3.) Shift your attention
Just like behavior, the way we think can become habit. If your default mode of thinking is not empowering you to be your best self, commit to purposefully changing your thinking for a few minutes each morning. Even if you don’t feel like it, understand that it is possible to retrain your brain to have automatic thoughts that contribute to your wellbeing rather than deplete it, and choose to take this step toward feeling better.
Start your day with thinking of 3 things for which you are grateful. They don’t have to be profound things. They can be related to your health, home, relationships…or anything else that you appreciate. You can write these things down, or simply think about them for a few seconds.
Then take a minute to visualize the way you’d like the day to go. I don’t mean winning the lottery or anything else that is dependent on something outside of your control. I mean something that YOU can control. Do you want to be productive at work? Make time to exercise? Change your tone of voice in conversations with your spouse? Whatever it is that would help make the day better…set yourself up for success by visualizing what that would look like and set an intention to pursue that vision for today.
If your inner voice speaks negatively about your potential for today (and it likely will…), imagine watching that thought drift by like a sailboat on water. Don’t judge the thought, just let it pass. Then refocus on your morning vision. With practice, you can teach your inner voice to become something that lifts you up and encourages you instead of tearing you down.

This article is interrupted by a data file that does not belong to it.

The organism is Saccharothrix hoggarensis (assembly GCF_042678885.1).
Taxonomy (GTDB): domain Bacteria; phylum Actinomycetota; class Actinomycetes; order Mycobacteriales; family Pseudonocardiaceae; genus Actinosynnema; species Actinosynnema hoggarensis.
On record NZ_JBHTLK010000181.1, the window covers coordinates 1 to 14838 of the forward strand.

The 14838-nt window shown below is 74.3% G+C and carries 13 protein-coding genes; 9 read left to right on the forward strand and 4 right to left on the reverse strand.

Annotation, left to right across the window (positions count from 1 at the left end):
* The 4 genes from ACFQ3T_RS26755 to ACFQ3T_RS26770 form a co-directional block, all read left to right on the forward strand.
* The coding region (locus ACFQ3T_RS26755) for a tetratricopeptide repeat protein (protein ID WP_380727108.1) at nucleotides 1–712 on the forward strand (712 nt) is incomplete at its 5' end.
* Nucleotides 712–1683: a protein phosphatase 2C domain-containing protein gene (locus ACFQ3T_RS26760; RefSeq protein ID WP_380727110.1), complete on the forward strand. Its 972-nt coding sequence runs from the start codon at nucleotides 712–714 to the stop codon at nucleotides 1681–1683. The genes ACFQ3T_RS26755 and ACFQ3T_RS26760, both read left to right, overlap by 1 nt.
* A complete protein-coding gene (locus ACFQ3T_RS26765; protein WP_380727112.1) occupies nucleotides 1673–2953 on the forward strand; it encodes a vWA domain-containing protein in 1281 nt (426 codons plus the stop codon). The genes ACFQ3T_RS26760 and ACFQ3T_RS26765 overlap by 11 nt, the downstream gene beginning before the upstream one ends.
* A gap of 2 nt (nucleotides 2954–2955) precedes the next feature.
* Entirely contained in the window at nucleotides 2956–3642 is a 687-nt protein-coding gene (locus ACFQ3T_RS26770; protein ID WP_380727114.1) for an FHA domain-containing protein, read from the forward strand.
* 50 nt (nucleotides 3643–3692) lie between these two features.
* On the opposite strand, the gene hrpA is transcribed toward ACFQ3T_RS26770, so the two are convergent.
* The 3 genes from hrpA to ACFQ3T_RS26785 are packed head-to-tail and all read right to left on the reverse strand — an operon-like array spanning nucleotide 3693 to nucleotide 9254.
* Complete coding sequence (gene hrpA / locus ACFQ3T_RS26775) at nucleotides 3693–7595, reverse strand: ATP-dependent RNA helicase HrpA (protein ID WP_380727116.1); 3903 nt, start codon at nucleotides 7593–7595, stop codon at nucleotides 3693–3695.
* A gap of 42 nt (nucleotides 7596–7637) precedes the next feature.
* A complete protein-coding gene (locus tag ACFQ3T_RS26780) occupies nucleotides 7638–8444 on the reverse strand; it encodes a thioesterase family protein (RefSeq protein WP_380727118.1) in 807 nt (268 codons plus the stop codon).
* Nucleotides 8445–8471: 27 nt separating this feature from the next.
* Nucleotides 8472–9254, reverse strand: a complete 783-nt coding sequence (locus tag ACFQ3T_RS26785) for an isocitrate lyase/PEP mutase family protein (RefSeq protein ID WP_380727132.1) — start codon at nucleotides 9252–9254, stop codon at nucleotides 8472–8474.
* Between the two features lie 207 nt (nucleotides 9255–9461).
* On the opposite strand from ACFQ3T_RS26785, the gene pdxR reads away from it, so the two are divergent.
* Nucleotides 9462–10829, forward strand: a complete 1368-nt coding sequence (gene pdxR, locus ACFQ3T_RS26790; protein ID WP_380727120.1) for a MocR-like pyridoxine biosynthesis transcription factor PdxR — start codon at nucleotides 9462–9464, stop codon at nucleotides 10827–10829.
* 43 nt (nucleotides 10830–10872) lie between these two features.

4.) Talk about it
It isn’t fair. Everyone gets down sometimes, but difficult circumstances aren’t always doled out equally. Some people have to work a lot harder to maintain mood stability because of genetics or environmental factors that they didn’t ask for. Sometimes the weight of sadness feels so heavy that it can become isolating and impair other aspects of our lives. It may feel like there is no one else who can understand where you’re coming from or what it is like to carry your pain. Maybe you are worried you will be a burden or that people may think of you differently if you share how you’re really feeling. If you don’t feel comfortable talking with emotionally intelligent friends or family members about how you’re feeling, try finding a support group or a trained counselor that you can connect with in a judgement free, filter free zone. The process of releasing your feelings out loud can create moments of insight that will help you move past barriers and into the kind of life you most want and deserve.
The process of overcoming something that hurts the way depression does can give your life a kind of depth and richness that you may never have had without that experience. It can help you empathize on a deeper level with others, live more consciously and be more fully present in day to day life. Give yourself a chance to achieve emotional resilience by using some of these strategies for overcoming depression today. For more in depth help with treating depression naturally, please call me, or another qualified mental health professional for assistance.